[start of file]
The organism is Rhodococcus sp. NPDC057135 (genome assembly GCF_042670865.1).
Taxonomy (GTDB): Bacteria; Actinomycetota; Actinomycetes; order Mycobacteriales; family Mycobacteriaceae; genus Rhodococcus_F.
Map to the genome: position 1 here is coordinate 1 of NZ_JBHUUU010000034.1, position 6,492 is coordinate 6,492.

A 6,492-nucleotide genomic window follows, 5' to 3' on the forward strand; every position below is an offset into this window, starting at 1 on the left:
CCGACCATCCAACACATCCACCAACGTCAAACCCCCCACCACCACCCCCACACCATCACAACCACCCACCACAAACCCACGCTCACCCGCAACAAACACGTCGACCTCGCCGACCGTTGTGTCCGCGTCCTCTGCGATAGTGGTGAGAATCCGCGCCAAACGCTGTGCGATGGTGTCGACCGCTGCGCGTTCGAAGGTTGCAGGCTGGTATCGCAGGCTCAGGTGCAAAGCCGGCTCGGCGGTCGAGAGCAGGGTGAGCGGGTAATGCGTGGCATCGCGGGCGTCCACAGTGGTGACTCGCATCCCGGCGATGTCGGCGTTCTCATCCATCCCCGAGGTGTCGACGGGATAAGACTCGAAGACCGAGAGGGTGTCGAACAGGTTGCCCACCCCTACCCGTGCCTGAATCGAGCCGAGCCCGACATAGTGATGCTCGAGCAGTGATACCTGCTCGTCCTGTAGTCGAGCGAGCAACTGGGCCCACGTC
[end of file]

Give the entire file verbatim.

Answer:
The organism is Rhodococcus sp. NPDC057135 (genome assembly GCF_042670865.1).
Taxonomy (GTDB): Bacteria; Actinomycetota; Actinomycetes; order Mycobacteriales; family Mycobacteriaceae; genus Rhodococcus_F.
Map to the genome: position 1 here is coordinate 1 of NZ_JBHUUU010000034.1, position 6,492 is coordinate 6,492.

A 6,492-nucleotide genomic window follows, 5' to 3' on the forward strand; every position below is an offset into this window, starting at 1 on the left:
CCGACCATCCAACACATCCACCAACGTCAAACCCCCCACCACCACCCCCACACCATCACAACCACCCACCACAAACCCACGCTCACCCGCAACAAACACGTCGACCTCGCCGACCGTTGTGTCCGCGTCCTCTGCGATAGTGGTGAGAATCCGCGCCAAACGCTGTGCGATGGTGTCGACCGCTGCGCGTTCGAAGGTTGCAGGCTGGTATCGCAGGCTCAGGTGCAAAGCCGGCTCGGCGGTCGAGAGCAGGGTGAGCGGGTAATGCGTGGCATCGCGGGCGTCCACAGTGGTGACTCGCATCCCGGCGATGTCGGCGTTCTCATCCATCCCCGAGGTGTCGACGGGATAAGACTCGAAGACCGAGAGGGTGTCGAACAGGTTGCCCACCCCTACCCGTGCCTGAATCGAGCCGAGCCCGACATAGTGATGCTCGAGCAGTGATACCTGCTCGTCCTGTAGTCGAGCGAGCAACTGGGCCCACGTC